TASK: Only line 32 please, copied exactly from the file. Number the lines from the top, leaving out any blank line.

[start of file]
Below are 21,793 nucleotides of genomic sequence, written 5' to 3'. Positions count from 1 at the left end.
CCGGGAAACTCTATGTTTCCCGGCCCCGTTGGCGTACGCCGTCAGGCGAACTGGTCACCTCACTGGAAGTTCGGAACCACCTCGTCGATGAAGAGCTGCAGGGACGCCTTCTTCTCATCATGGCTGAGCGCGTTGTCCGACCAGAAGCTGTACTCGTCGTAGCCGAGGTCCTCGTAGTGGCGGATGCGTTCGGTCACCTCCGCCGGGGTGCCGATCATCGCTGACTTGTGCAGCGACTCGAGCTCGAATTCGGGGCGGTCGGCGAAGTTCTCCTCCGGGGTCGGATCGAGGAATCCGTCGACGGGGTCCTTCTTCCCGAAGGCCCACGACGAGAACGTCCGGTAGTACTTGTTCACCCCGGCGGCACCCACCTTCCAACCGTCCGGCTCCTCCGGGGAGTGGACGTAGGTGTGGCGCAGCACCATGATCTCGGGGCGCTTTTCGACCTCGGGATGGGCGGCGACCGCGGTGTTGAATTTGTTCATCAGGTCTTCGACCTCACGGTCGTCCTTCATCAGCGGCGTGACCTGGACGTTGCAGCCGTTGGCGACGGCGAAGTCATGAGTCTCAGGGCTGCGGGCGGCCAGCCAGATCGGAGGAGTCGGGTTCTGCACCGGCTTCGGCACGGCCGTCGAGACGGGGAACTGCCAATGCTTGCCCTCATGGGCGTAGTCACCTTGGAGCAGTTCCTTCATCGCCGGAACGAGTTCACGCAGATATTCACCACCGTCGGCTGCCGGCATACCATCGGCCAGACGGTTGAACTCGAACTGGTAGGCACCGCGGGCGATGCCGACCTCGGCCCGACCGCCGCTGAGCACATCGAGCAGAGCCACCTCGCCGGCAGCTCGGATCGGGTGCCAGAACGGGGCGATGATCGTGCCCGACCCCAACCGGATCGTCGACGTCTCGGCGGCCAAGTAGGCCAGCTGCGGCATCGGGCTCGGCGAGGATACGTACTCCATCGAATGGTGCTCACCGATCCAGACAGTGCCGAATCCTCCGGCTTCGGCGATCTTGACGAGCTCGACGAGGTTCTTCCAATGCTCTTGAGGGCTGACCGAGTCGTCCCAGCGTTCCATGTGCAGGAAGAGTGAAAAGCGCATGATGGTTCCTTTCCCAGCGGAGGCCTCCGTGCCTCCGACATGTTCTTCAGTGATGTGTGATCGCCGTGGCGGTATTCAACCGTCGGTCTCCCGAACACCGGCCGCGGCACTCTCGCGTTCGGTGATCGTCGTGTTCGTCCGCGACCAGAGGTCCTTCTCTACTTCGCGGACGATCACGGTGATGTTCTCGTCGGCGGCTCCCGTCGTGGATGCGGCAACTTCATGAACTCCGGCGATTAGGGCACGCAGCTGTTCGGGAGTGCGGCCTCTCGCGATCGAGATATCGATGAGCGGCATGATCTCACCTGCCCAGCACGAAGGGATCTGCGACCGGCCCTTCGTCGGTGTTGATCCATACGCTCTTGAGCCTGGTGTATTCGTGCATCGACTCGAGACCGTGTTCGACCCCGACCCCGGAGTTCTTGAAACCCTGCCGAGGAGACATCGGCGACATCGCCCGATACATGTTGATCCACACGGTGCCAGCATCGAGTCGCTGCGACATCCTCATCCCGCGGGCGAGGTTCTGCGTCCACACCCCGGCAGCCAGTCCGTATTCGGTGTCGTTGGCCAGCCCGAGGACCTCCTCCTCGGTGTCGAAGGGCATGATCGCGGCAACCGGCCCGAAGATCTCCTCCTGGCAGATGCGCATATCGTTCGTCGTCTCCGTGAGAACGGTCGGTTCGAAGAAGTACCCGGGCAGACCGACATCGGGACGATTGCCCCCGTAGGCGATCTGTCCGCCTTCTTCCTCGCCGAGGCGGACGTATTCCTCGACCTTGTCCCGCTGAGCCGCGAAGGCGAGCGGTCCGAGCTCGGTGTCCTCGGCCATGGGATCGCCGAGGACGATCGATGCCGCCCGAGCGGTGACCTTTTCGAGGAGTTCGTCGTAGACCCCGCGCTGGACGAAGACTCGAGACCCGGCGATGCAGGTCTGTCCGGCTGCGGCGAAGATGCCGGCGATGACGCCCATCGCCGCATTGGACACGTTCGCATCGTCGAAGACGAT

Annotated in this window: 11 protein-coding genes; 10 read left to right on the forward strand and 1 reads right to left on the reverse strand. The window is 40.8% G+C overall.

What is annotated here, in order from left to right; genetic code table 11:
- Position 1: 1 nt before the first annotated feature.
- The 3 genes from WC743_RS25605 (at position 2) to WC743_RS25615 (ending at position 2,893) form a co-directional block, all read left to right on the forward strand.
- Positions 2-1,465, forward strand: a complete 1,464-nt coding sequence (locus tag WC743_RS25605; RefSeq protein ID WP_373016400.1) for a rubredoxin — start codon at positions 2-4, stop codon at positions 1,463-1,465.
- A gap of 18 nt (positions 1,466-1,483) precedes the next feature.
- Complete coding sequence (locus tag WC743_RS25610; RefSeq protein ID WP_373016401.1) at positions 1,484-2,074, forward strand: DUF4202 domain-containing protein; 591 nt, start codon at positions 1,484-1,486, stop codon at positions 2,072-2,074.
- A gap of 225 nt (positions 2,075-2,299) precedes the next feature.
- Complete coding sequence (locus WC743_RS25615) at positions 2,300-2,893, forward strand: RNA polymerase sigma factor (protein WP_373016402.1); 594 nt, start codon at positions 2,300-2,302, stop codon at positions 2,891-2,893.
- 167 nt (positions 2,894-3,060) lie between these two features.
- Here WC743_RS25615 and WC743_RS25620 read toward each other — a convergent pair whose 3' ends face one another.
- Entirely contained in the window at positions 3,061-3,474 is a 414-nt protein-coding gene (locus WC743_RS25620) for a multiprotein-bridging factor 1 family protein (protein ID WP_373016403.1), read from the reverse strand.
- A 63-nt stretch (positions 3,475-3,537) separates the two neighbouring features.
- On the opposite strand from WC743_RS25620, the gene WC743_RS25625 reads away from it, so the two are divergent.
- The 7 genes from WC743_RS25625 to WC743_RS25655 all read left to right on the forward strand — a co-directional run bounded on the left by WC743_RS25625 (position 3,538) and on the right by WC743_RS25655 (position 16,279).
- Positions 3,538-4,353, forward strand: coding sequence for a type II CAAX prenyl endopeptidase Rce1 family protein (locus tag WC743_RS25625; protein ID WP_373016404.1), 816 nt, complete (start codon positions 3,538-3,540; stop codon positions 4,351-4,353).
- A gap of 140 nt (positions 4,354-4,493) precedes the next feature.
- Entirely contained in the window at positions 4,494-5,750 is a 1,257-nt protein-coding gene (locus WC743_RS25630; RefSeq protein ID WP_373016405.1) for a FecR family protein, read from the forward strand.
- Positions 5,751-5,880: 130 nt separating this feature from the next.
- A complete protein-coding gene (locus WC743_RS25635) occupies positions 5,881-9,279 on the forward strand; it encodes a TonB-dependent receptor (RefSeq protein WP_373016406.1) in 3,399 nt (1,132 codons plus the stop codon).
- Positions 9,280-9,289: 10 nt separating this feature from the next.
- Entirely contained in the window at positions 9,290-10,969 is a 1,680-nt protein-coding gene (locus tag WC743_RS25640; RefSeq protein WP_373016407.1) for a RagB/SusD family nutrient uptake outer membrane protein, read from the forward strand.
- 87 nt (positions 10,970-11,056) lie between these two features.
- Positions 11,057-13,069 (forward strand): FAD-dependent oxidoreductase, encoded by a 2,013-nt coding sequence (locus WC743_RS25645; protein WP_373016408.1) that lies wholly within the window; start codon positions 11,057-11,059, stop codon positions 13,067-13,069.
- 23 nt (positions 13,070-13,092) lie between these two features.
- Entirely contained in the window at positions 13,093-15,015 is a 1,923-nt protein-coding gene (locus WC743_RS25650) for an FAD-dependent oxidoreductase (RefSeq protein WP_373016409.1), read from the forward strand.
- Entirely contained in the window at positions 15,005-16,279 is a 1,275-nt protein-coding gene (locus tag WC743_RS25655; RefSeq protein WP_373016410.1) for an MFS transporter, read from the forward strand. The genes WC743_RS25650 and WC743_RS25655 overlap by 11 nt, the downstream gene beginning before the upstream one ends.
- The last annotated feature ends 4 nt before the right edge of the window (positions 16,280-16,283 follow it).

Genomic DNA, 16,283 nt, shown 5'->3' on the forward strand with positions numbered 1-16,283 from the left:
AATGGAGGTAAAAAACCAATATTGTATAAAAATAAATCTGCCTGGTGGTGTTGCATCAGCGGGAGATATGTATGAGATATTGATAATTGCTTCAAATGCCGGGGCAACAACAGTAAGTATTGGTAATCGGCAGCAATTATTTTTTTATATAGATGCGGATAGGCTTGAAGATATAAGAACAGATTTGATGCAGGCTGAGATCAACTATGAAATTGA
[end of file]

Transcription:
AATGGAGGTAAAAAACCAATATTGTATAAAAATAAATCTGCCTGGTGGTGTTGCATCAGCGGGAGATATGTATGAGATATTGATAATTGCTTCAAATGCCGGGGCAACAACAGTAAGTATTGGTAATCGGCAGCAATTATTTTTTTATATAGATGCGGATAGGCTTGAAGATATAAGAACAGATTTGATGCAGGCTGAGATCAACTATGAAATTGA